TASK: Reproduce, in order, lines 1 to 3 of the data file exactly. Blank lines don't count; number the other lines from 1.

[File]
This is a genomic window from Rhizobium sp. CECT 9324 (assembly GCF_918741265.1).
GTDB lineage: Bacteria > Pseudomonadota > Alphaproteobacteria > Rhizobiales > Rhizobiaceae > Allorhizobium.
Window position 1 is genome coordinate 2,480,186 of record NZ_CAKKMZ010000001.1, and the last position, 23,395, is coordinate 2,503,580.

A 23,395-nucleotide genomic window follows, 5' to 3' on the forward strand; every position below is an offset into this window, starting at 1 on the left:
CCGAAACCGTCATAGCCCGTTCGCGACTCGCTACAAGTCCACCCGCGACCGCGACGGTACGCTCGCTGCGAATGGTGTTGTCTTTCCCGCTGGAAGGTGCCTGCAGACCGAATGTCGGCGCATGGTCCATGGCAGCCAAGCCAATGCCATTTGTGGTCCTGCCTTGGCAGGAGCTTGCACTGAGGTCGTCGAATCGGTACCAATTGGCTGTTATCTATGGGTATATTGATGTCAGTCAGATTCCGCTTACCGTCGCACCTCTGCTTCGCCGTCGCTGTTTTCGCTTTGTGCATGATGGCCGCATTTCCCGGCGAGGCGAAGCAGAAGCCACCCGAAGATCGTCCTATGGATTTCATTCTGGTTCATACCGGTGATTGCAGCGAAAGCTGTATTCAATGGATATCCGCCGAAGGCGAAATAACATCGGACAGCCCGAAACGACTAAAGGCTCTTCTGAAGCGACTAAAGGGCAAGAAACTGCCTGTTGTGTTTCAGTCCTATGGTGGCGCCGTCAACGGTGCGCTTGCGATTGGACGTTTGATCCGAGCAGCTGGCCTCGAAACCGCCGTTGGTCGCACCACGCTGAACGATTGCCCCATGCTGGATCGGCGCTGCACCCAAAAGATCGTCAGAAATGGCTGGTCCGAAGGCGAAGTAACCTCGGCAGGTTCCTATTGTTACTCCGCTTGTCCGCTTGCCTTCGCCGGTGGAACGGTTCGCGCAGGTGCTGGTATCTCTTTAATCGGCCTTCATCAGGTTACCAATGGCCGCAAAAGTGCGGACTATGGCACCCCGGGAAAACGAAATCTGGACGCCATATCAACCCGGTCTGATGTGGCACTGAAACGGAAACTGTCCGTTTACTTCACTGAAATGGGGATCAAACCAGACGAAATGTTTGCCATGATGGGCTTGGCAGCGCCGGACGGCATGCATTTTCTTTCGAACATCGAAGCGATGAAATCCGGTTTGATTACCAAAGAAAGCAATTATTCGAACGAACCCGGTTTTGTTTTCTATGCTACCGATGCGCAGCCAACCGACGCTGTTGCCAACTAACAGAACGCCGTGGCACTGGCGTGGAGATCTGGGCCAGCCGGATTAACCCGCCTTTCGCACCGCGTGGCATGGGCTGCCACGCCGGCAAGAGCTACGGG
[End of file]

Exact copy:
This is a genomic window from Rhizobium sp. CECT 9324 (assembly GCF_918741265.1).
GTDB lineage: Bacteria > Pseudomonadota > Alphaproteobacteria > Rhizobiales > Rhizobiaceae > Allorhizobium.
Window position 1 is genome coordinate 2,480,186 of record NZ_CAKKMZ010000001.1, and the last position, 23,395, is coordinate 2,503,580.